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Bayonet advisers develop Afghan systems Staff Sgt. Christopher Klutts

U.S. Army Sgt. 1st Class Brian Hunt, a Colorado Springs, Colo., native, now an administration and training adviser with Imam Sahib District Advisory Team, 2nd Battalion, 18th Infantry Regiment, 170th Infantry Brigade Combat Team, reviews a personnel roster with an Afghan police officer Dec. 20, 2011. Security force assistance teams with 170th IBCT work with Afghan police in the areas of maintenance, intelligence, logistics, administration and training, and rule of law.

JOINT COMBAT OUTPOST FORTITUDE, Afghanistan – Only a few months from heading home, soldiers with B Company, 2nd Battalion, 18th Infantry Regiment, have forged a stronger relationship with Afghan police in Imam Sahib after transitioning to the security force assistance team structure adopted by the 170th Infantry Brigade Combat Team.

The brigade’s security force assistance teams advise Afghan police across northern Afghanistan to improve their logistics, intelligence, maintenance, administration and training, and rule of law capabilities.

At Fortitude, soldiers with the Imam Sahib District Advisory Team are collocated with the Imam Sahib’s district police headquarters. The close-knit relationship with their counterparts has allowed the soldiers to offer advice as friends and not merely outsiders.

Sgt. 1st Class Brian Hunt, the senior enlisted member with the Imam Sahib team, is on his fifth combat tour. January will mark his 50th month in a combat zone. The Colorado Springs, Colo., native said his job as the administration and training adviser “is a lot like being a platoon sergeant, except it's for 200 Afghan police.”

Since the transition to the security force assistance team mission in November, he and an Afghan police personnel officer have been working together to complete data sheets for every policeman in the district.

Once complete, the sheets will give Hunt and his counterparts an understanding of which patrolmen and officers need to attend the ministry of the interior’s required courses offered in Kunduz and Kabul. The policemen can work at their units for up to a year without attending formal training.

The organizing of personnel data also brings “ghost soldiers” to light. As policemen shift between assignments at the district and its subordinate precincts, they’re sometimes paid even when they don’t show up to work.

“Knowing how the system works, and enforcing it and applying it are two different things,” Hunt said to his counterparts during a morning meeting. His demeanor was straightforward - not angry and certainly not cautious. Blunt.

“You have to search and hunt to try and figure it out,” he said.

What would be considered corruption in the U.S. Army might be the only answer the Afghan police had for a problem. The Bushmasters are careful not to overstep their boundaries but want to help.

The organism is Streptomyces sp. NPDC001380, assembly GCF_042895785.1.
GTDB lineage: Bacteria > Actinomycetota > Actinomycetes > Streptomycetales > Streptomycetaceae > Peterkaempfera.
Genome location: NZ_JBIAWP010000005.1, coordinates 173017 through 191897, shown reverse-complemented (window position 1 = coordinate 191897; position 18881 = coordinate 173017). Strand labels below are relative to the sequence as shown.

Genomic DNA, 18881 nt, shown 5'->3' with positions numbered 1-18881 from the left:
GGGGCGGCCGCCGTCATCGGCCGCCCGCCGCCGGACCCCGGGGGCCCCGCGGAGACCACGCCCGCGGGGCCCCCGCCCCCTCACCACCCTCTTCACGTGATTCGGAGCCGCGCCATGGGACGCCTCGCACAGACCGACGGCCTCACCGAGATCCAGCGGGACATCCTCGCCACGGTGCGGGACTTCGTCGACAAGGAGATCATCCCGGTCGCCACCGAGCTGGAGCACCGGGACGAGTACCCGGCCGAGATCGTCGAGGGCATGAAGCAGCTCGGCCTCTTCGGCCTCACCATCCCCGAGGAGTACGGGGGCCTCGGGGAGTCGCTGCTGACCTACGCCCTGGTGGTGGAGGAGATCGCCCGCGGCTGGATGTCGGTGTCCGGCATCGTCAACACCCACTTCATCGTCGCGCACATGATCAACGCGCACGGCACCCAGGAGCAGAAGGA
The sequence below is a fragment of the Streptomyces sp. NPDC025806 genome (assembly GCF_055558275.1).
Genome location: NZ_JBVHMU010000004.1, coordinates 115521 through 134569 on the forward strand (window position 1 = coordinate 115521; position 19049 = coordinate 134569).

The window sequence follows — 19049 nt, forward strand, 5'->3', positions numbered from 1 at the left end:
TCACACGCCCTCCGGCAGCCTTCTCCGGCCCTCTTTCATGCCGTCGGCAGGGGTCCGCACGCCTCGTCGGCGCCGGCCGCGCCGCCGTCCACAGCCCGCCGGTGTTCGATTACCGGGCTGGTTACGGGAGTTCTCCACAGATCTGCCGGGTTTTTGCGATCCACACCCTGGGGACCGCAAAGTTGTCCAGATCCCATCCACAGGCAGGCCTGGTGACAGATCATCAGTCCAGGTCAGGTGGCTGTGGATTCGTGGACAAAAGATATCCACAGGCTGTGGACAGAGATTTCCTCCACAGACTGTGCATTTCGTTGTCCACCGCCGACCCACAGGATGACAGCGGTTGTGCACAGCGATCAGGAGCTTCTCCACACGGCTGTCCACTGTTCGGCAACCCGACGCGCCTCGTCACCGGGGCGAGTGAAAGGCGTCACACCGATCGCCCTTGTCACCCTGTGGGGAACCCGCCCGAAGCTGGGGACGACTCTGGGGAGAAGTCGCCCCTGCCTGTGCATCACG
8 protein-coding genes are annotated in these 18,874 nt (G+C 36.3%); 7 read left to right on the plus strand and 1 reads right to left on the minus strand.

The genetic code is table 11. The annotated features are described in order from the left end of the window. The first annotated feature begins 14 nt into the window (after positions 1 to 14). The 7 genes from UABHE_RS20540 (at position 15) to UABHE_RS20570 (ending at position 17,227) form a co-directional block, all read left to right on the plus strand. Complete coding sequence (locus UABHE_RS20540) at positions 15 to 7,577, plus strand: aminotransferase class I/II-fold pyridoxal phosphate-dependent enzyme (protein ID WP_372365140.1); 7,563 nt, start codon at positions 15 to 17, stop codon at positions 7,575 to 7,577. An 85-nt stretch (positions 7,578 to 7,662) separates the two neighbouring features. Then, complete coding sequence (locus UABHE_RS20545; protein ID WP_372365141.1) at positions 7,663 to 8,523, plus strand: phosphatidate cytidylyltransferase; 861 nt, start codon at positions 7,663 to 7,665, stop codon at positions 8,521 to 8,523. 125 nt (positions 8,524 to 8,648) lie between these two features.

“We’ve spent a lot of time talking ... We could force them to do everything perfectly, but they’re not going to learn anything that way. It might make us look good while we’re here, but it's not going to be lasting. A small lasting impression is more important than a short-term greatness,” Hunt said.

He said the advice he and his soldiers offer to the police would be impossible without the close relationship developed over the last year, and even more so since their transition to security force assistance.

“Now, we’re immersed in it. We’re in extremely deep. And once you get there, you find a lot more problems,” he said.

All the advisers have “made it a point to become intimately close with their counterparts,” said Hunt, who eats most of his lunches at the district headquarters. “You can see it on any of the police when they walk by. They give somebody a hug and a smile. It makes a big difference.”

At the meeting, Hunt asked the policemen about a rumor that a civilian cook on the headquarters’ staff was being paid under the table. The deal was most likely made out of necessity because the cook that “is on the books” is usually on patrol or manning a checkpoint.

Hunt said that candid conversations about “touchy subjects” are only possible after friendships have been forged, and although he and his soldiers see solutions, they ensure the policemen come up with an answer that works for them.

He said that even the personnel files might yield limited success. The police are currently using U.S. folders that are unavailable through the Afghan’s supply network. But if the folder and filing system itself are eventually replaced, Hunt’s plan allowed the district’s personnel officer to teach his subordinate officer at the Imam Sahib precinct the new system. The by-product was crosstalk between the two echelons of police – a small win with an enduring impact.

Hunt said, “I’d rather make a little bit of progress that’s lasting than have a façade that everything’s perfect. Then when we leave, it all goes to hell.”


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This work, Bayonet advisers develop Afghan systems, by SSG Christopher Klutts, identified by DVIDS, is free of known copyright restrictions under U.S. copyright law.

Date Taken:12.24.2011

Date Posted:12.24.2011 03:36



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